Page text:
Periodontal Bone Graft
Most cases of periodontal disease are treatable using minimally invasive procedures, such as scaling and root planing or gum surgery. However, a periodontal disease that has been allowed to progress can result in deteriorated bone beneath the gums. When bone is destroyed by gum disease, it can no longer adequately support the teeth, eventually leading to total tooth loss. In these cases, a periodontist may recommend bone grafting – also known as regenerative surgery. During this procedure, a prepared graft is placed in the areas where bone should be, which encourages the body to rebuild the areas lost to periodontal disease.
Bone grafts are derived from one of four possible sources: the patient, another human being, an animal or synthetic materials. The source used will depend on whichever the dentist believes will work best in the patient’s situation. Donor tissue from another person or animal is thoroughly disinfected and safe for grafting.
The graft itself acts more as a platform for nearby bone to grow upon; the new bone growth will eventually replace the graft material. The dentist may also cover the graft with collagen membranes to guide the regeneration, or synthetic material that acts with other biologically active molecules in the body to promote healing. These materials are eventually absorbed by the body.
Not all grafting procedures are alike—the particular approach taken will depend on the location in the mouth, the degree of bone loss, and whether the grafting takes place immediately after removing a tooth (extraction) or if some time has passed since tooth loss.
In the case of tooth extraction, one option would be for the dentist to fill the site with bone-grafting materials after removing the tooth and before suturing the gum in place. Immediate grafting can limit bone loss during gum healing and facilitate a future dental implant procedure. If the tooth has been missing for some time and the remaining bone is insufficient, the dentist will make an incision in the gum tissue to expose the bone, place and secure the graft along with any planned membranes or growth factors, and then suture the incision closed. Procedures like this are usually performed with local anesthesia.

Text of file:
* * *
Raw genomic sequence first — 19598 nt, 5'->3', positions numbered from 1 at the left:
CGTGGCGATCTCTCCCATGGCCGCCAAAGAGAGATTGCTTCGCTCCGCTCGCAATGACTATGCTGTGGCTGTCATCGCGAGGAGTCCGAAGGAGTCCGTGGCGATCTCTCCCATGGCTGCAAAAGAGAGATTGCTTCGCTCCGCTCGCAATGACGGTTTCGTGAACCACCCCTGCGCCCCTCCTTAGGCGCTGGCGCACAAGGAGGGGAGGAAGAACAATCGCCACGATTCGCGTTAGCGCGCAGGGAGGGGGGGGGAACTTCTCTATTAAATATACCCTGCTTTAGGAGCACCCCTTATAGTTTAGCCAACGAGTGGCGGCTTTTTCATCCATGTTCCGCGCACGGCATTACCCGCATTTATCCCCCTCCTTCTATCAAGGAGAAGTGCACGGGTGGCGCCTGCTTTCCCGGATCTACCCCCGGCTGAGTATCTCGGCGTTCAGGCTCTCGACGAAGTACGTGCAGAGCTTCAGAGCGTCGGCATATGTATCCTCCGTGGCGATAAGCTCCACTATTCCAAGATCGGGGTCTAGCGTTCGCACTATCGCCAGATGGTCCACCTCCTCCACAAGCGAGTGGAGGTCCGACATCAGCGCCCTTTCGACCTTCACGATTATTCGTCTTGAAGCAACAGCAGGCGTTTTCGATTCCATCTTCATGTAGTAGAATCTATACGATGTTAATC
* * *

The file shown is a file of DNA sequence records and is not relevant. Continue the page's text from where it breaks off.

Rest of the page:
After a grafting procedure, patients may experience only mild discomfort for a few days, usually managed with anti-inflammatory, non-steroidal medications like ibuprofen. As a precaution against infection, an antibiotic may also be prescribed
Did you know…
that periodontal bone grafting is not just for advanced periodontal disease patients? In fact, more and more patients are undergoing bone graft procedures to gain enough bone structure to support dental implants. Bone beneath the gums naturally deteriorates following tooth loss. Bone grafting rebuilds these ridges and makes it possible for many patients to get permanent tooth prosthetics instead of dentures.
Frequently Asked Questions
Will I need periodontal bone grafting?
The only way to know if you are a candidate for periodontal bone grafting is by scheduling a consultation with your periodontist. An exam will reveal the condition of your teeth, gums, and the supporting bone beneath. Based on your evaluation, your periodontist will make a recommendation for treatment.
What should I expect during a periodontal bone graft treatment?
If bone grafting is the right treatment for you, you’ll visit your periodontist’s office, where you may undergo a scaling and root planing treatment to remove disease-causing bacteria and help prevent additional complications in the future. Prior to the grafting procedure, you’ll be given a local anesthetic to minimize procedural discomfort and possibly sedated for your comfort. The gums will be separated from the teeth, and a graft placed near the underlying bone. A synthetic or organic barrier will be used to ensure the gums do not grow into areas the regenerated bone will eventually occupy.
Will I need to follow any special instructions following a bone graft procedure?
Yes. Bone graft surgery will leave you with sore and swollen gums, so expect to eat only soft foods in the days following your procedure. You may be given pain medications or antibiotics to be taken according to your periodontist’s instructions. It may take up to nine months for your body to make new bone to fuse to your graft.